In a Upper East Side Apartment, Tibetan Artifacts created an amazing contemplative mood in a fabulous apartment. Juan Montoya was the designer in charge of this relaxing but exciting project.
A designer who maintains a relationship with a client over 25 years is likely to see his client’s life, and home, undergo a number of changes. When Juan Montoya and Alice Kandell first met in the early 1980s, Montoya was a beginning designer whose bold use of unexpected materials instantly captured Kandell’s imagination.
With her sons grown and long on their own, Kandell recently invited Montoya back to her apartment and asked him to reconceive it for her present needs. With a passionate interest in Tibetan art.
Montoya, for his part, was delighted to return to the apartment. It consists of parts of two floors in a Rosario Candela building that show only traces of Candela’s trademark elegant prewar detailing. In addition, they are not configured like most duplexes: Upstairs there is the penthouse, with a large living room, an adjoining library and kitchen and a spacious, contiguous roof garden; the space downstairs is not directly under the penthouse but in a different line altogether.
The eccentricities of the apartment provided Montoya just the kind of prodding that can bring out calibrations of special flair in an experienced designer. In the living room, for instance, where the greenhouse window enclosed a raised platform anchored by a single supporting column, Montoya simply added a second, nonsupporting column, clad both in honey-stained anegre and centered the piano between them.
Another element involved taking a pedestrian hallway and transforming it into a dramatic portal that now invites a visitor into the library. On one side of the hall, Montoya fitted out a swank new granite-and-mirror bath; on the other, he designed a niche to house one of Kandell’s many gilt Buddhas. Then, in the library beyond, where the granite floor continues and the fabrics, as in the living room, are carefully neutral, a 19th-century Tibetan thangka sends out a flame of color and pattern, a jolt of visual energy that animates the environment.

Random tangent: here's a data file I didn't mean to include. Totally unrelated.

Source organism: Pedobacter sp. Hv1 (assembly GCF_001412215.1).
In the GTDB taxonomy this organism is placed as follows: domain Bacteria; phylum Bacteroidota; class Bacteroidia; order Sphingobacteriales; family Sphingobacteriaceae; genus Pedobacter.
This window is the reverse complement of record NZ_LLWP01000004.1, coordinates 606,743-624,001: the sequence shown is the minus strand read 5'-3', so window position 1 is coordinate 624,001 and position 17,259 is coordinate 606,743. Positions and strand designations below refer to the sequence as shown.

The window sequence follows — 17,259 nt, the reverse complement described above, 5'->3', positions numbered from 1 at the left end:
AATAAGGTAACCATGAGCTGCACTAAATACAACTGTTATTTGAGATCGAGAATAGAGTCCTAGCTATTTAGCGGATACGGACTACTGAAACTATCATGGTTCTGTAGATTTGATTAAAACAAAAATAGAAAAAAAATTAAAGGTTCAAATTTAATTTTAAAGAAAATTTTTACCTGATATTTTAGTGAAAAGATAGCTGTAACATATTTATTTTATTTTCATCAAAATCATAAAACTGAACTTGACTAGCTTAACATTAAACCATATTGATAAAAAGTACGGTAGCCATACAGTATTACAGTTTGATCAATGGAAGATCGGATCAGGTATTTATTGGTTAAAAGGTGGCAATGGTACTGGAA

This juxtaposition of the streamlined and the neutral with the colorful and the complex characterizes Montoya’s work throughout the apartment, though it is most dramatically demonstrated downstairs. Here Montoya had a specific consideration. For decades now Kandell has been building a very specialized, very beautiful collection of Tibetan artifacts in wood, fabric and gilt bronze.
Montoya rose comfortably to the challenge of helping Kandell find a way to protect and show her collection. He created an intimate, crisp white vestibule. One direction leads to Kandell’s similarly crisp bedroom retreat; the other leads to the sons’ former bedrooms, now reconfigured into a two-part cocoon. The first room houses the study; the second the collection itself. The walls in both are painted a deep red. Stepping into them is like stepping into Aladdin’s cave or a cabinet of curiosities enlarged to walk-in scale. The rugs, the cushions, the painted furniture, the thangkas, the Buddhas, the prayer books, all exquisitely lit and meticulously arranged.
For Montoya, working with Kandell on this project was a splendid opportunity. “Many people collect treasures,” he says, “and they don’t know what to do with them. Not Alice. In this collection you feel her excitement for a vast and fascinating world. She is a little bit obsessed and a lot in love.”